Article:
We would like to impose constraints on the parameters () that describe the dark energy equation of state or its energy density , each being suitably defined in the redshift bin. In addition to these, we have two more parameters: matter density relative to the critical and the Hubble constant (100km/s/Mpc). We first marginalize the full –dimensional likelihood over these two (for the priors and assumptions, see Sec. III), and project them onto the space. The covariance of the resulting parameters is

(1) |

where is the vector of parameters and its transpose. These parameters can now be rotated into a basis where they are diagonal by choosing an orthogonal matrix W so that it diagonalizes the Fisher matrix

(2) |

where is diagonal. It is clear that the new parameters , defined as , are uncorrelated, for they have the covariance matrix . The are referred to as the principal components and the rows of are the window functions (or weights) that define how the principal components are related to the . We refer the reader to Huterer & Starkman HutSta03 for a discussion on the application of principal components to the dark energy equation of state.

Let us now define by absorbing the diagonal elements of into the corresponding rows of , so that . Then, as emphasized by Hamilton and Tegmark HamTeg00 in the context of matter power spectrum measurements, there are infinitely many choices for the matrix , as for any orthogonal matrix , is also a valid choice that makes the parameters uncorrelated. While the principal components, , have several nice features — in particular, the best-determined are smoother and have support at lower redshift than the poorly determined ones — their corresponding window functions are oscillatory, making the intuitive interpretation of the components somewhat difficult.

Here we advocate another choice for the weight matrix : the square root of the Fisher matrix, HamTeg00 . This choice is interesting since the weights (rows of ) are almost everywhere positive, with very small negative contributions, and this has been recognized as a useful basis in which to represent measurements of the galaxy power spectrum from large-scale structure surveys teg_SDSS_3DPS . The matrix is computed by first diagonalizing the Fisher (inverse covariance) matrix, , and then defining . We normalize so that its rows, the weights for , sum to unity. With this choice, Eq. (1) shows that the covariance of the new parameters, , is

(3) |

and parameters are manifestly uncorrelated. Furthermore, their weights are mostly positive and are localized in redshift fairly well. We illustrate this in the next section using current supernova data.

## Iii Results

We perform the analysis of the “gold” dataset from Riess et al. Rieetal04 . First, we need to parameterize and in redshift, thereby defining the parameters from Sec. II. We choose to be piecewise constant in redshift and to be piecewise linear (and continuous). These two assumptions are consistent, since the two functions are related as . Note that, in the limit of the large number of parameters , the shape of the function across the redshift bin becomes irrelevant.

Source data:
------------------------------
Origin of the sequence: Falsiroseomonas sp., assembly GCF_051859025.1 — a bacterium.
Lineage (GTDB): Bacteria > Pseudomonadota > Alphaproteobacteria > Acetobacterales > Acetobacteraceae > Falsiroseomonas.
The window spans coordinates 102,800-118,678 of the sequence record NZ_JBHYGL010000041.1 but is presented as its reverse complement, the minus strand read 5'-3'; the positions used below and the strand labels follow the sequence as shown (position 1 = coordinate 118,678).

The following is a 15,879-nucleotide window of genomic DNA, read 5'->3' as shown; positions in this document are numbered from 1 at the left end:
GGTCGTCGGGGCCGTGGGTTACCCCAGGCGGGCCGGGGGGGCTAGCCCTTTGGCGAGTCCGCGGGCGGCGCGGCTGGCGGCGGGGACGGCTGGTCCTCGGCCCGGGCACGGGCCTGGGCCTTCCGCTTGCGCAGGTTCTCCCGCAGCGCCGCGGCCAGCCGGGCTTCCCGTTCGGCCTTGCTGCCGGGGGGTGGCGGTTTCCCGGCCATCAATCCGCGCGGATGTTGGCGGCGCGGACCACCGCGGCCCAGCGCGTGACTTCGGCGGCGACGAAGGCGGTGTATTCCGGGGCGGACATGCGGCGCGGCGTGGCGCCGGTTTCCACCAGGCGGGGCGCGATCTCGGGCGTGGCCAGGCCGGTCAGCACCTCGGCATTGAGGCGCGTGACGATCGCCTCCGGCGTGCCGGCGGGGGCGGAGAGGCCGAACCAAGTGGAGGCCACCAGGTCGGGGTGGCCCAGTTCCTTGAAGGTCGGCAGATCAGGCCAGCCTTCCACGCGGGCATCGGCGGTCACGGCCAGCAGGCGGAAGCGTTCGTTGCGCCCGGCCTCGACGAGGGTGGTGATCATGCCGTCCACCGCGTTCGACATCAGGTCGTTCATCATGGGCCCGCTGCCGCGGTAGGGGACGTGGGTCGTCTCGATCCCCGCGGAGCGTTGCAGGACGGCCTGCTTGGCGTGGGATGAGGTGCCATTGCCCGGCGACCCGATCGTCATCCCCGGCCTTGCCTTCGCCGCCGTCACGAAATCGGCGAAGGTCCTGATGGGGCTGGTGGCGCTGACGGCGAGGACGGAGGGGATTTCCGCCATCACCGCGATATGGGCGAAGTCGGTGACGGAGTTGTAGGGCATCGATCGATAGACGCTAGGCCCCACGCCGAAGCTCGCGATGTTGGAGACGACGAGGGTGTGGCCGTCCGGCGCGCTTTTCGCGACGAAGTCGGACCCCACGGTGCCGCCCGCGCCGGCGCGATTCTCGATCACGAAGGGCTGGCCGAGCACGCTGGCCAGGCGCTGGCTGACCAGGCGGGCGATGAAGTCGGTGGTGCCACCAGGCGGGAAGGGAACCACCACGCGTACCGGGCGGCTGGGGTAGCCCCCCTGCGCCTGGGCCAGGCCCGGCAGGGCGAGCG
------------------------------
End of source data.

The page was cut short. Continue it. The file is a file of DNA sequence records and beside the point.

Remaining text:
We choose bins with redshifts , , , , for both and constraints. While our choice of the number of parameters (or bins) is limited by the computing power required to perform the maximum likelihood analysis, we have repeated the same analysis with five parameters in each case and found consistent results. Future SN Ia data will lead to better constraints at all redshifts, requiring more parameters and perhaps the use of Markov chain Monte Carlo techniques, but for our purpose a simple analysis is sufficient. Furthermore, we have explored in detail the choice of the redshift binning, trying to strike a balance between band powers being narrow and having small error bars. Not surprisingly, we find that the constraints on or are much better at low redshift, and we put three of our four bins there, choosing their widths so as to get comparable constraints in each. We have varied the exact spacing of the bins, and found results consistent with the same underlying or .

Finally, we describe the piecewise linear as follows: we write (note that corresponds to the cosmological constant scenario). We describe by the sawtooth basis in redshift, where each tooth is wide and peaks in the middle of the corresponding bin. The highest-redshift bin presents a problem, since it is much wider than the others and implies that may be forced to vary strongly across this bin. To prevent this, we make all basis vectors of the sawtooth 100% correlated in the highest redshift bin, essentially making flat across this bin. We have checked that these details do not affect the results appreciably by repeating the analysis with a few alternative choices, and we believe that these assumptions are reasonable and intuitive.